Lifting Builds More Than Muscle

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Lifting Builds More Than Muscle

Jack Bunzel-Hardie, Staff Writer

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I’ve always credited my water polo success to the time I’ve spent lifting weights, and I make sure to encourage new freshman and sophomores players to lift as we prepare for the fall season over the summer.

After 3 years in the campus weight room, I can attest that lifting not only makes you a better player, but also a better teammate.

Along with building strength, the weight room offers an opportunity to bond with peers and develop mental toughness.

Besides physical strength, lifting has given me a sense of ‘I can do this.’ It gives me a whole lot more confidence in my sport but also in my everyday life,” said sophomore varsity football player Elijah Klock. 

Weight lifting is also a critical way for athletes to avoid injury. While some athletes look to the weight room for gaining muscle mass, according to cross country and track coach Chuck Woolridge, his athletes lift in order to build bone density and avoid stress fractures.  Woolridge says lifting heavy weight counteracts the detrimental impact distance running has on bone health.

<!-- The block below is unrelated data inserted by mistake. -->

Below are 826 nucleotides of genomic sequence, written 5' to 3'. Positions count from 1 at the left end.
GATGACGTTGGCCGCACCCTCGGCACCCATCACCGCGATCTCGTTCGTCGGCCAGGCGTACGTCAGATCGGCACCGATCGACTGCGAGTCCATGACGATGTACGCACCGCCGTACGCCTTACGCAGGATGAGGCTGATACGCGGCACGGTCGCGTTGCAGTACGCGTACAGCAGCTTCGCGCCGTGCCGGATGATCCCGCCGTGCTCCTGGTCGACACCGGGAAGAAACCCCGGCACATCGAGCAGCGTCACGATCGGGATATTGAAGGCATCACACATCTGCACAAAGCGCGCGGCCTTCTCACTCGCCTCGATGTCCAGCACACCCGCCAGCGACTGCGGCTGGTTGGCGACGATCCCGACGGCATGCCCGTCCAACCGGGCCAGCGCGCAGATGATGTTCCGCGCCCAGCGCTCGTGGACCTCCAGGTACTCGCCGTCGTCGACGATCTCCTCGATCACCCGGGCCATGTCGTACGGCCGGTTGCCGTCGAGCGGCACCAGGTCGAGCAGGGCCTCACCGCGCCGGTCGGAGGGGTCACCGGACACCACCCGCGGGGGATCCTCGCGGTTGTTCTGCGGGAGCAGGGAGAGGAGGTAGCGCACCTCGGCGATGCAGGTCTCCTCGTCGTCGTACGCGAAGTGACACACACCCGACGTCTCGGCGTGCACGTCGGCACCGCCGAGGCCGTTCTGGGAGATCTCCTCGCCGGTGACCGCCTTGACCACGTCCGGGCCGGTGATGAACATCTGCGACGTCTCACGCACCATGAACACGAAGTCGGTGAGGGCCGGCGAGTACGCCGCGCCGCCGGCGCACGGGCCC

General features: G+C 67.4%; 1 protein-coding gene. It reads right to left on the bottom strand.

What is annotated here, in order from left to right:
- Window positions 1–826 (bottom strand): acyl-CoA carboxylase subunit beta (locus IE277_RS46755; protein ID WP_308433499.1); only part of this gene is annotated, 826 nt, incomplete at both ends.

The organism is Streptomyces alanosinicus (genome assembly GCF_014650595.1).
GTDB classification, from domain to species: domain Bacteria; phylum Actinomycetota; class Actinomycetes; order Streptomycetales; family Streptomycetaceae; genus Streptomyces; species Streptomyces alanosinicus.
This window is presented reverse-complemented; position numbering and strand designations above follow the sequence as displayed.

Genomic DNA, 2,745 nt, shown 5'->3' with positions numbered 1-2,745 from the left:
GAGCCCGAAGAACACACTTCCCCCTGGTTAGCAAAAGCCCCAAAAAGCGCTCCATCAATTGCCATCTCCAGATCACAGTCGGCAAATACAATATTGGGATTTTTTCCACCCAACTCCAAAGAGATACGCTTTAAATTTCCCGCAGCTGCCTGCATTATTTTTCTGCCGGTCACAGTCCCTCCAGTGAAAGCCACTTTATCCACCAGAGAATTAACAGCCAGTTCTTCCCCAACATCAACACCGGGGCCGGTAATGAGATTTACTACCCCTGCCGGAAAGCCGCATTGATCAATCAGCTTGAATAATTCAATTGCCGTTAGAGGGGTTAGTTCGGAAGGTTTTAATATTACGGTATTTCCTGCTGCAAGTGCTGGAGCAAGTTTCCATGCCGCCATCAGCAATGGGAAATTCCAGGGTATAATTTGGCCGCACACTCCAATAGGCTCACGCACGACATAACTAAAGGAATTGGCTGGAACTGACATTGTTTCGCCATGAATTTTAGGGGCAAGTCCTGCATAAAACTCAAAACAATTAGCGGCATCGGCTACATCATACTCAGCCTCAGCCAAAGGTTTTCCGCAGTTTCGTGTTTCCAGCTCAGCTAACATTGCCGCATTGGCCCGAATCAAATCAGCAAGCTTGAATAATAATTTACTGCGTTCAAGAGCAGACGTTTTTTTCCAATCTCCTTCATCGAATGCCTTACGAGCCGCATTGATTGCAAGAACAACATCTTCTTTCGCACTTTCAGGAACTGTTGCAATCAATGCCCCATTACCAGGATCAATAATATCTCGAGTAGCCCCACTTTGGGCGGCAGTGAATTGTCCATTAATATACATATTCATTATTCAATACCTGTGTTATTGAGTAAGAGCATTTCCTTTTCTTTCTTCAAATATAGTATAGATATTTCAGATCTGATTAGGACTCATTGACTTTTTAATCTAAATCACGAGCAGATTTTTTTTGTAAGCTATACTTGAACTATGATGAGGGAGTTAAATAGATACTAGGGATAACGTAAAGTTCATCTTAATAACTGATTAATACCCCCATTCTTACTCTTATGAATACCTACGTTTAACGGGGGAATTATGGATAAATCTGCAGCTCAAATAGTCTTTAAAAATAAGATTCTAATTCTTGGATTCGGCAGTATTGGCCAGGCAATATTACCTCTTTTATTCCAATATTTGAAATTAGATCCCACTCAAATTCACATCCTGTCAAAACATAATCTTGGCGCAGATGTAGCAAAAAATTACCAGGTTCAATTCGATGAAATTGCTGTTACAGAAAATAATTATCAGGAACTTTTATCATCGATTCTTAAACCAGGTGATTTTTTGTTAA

We don’t need to go into the weight room and do more aerobic work. We need to do the things we don’t do while we are out on a run,” Woolridge said.  It is a strategy that has earned the cross country program a reputation for producing outstanding athletes who often go on to compete in college.

The stronger you are, the better your flexibility and mobility is, the less likely you are to get injured, which is huge,” said weights coach Rob Keivning, who has been training Campolindo athletes in the weight room for years.

Keivning also believes that weight lifting in high school is important in preparing athletes for the next level. “Whatever college you go to, there is a strength conditioning program there for a reason. And you will be required to participate in it for a very good reason.  Let’s get you started a bit earlier so that you’re prepared,” he said.

Keivning sponsors an informal “1000 Pound Club” for athletes he coaches in the weight room. Membership can be earned by any an athlete from any sport who lifts a combined 1000 pounds in three exercises: The Squat, the Deadlift and the Bench Press. 

Principal John Walker has seen the success the weight room has provided to the school’s athletics program and “love[s] having 2 certified trainers, professional trainers, working with the student-athletes.”

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